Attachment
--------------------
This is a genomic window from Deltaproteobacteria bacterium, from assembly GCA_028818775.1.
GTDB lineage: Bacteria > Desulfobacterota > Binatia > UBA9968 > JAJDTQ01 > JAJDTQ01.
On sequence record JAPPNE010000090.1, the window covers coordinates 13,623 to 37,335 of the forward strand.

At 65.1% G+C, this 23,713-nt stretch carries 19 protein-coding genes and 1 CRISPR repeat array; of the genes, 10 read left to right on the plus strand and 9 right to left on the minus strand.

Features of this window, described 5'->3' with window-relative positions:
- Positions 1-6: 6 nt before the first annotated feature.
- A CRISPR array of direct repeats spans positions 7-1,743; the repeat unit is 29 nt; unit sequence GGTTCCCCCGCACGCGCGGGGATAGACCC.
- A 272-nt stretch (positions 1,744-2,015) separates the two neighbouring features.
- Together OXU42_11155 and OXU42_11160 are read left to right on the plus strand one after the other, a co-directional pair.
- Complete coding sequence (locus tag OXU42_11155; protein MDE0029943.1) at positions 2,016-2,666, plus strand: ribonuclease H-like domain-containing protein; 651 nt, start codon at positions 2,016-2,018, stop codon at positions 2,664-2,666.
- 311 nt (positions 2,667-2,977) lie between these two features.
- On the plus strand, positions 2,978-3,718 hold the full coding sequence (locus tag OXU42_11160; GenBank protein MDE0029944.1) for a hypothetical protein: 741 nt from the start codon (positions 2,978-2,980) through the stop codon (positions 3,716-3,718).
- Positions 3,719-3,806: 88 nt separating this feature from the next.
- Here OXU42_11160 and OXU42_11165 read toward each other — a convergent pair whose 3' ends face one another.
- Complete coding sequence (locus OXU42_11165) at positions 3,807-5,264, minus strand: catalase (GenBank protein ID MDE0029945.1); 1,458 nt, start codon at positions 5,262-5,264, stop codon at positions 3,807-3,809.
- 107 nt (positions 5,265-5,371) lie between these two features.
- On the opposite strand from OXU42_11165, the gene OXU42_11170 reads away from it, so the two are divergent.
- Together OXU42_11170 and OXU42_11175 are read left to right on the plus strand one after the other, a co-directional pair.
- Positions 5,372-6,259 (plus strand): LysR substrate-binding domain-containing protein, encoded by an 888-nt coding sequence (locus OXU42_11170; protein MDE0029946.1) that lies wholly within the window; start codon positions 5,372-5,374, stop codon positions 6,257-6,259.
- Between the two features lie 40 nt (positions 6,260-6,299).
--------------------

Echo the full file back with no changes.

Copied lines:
This is a genomic window from Deltaproteobacteria bacterium, from assembly GCA_028818775.1.
GTDB lineage: Bacteria > Desulfobacterota > Binatia > UBA9968 > JAJDTQ01 > JAJDTQ01.
On sequence record JAPPNE010000090.1, the window covers coordinates 13,623 to 37,335 of the forward strand.

At 65.1% G+C, this 23,713-nt stretch carries 19 protein-coding genes and 1 CRISPR repeat array; of the genes, 10 read left to right on the plus strand and 9 right to left on the minus strand.

Features of this window, described 5'->3' with window-relative positions:
- Positions 1-6: 6 nt before the first annotated feature.
- A CRISPR array of direct repeats spans positions 7-1,743; the repeat unit is 29 nt; unit sequence GGTTCCCCCGCACGCGCGGGGATAGACCC.
- A 272-nt stretch (positions 1,744-2,015) separates the two neighbouring features.
- Together OXU42_11155 and OXU42_11160 are read left to right on the plus strand one after the other, a co-directional pair.
- Complete coding sequence (locus tag OXU42_11155; protein MDE0029943.1) at positions 2,016-2,666, plus strand: ribonuclease H-like domain-containing protein; 651 nt, start codon at positions 2,016-2,018, stop codon at positions 2,664-2,666.
- 311 nt (positions 2,667-2,977) lie between these two features.
- On the plus strand, positions 2,978-3,718 hold the full coding sequence (locus tag OXU42_11160; GenBank protein MDE0029944.1) for a hypothetical protein: 741 nt from the start codon (positions 2,978-2,980) through the stop codon (positions 3,716-3,718).
- Positions 3,719-3,806: 88 nt separating this feature from the next.
- Here OXU42_11160 and OXU42_11165 read toward each other — a convergent pair whose 3' ends face one another.
- Complete coding sequence (locus OXU42_11165) at positions 3,807-5,264, minus strand: catalase (GenBank protein ID MDE0029945.1); 1,458 nt, start codon at positions 5,262-5,264, stop codon at positions 3,807-3,809.
- 107 nt (positions 5,265-5,371) lie between these two features.
- On the opposite strand from OXU42_11165, the gene OXU42_11170 reads away from it, so the two are divergent.
- Together OXU42_11170 and OXU42_11175 are read left to right on the plus strand one after the other, a co-directional pair.
- Positions 5,372-6,259 (plus strand): LysR substrate-binding domain-containing protein, encoded by an 888-nt coding sequence (locus OXU42_11170; protein MDE0029946.1) that lies wholly within the window; start codon positions 5,372-5,374, stop codon positions 6,257-6,259.
- Between the two features lie 40 nt (positions 6,260-6,299).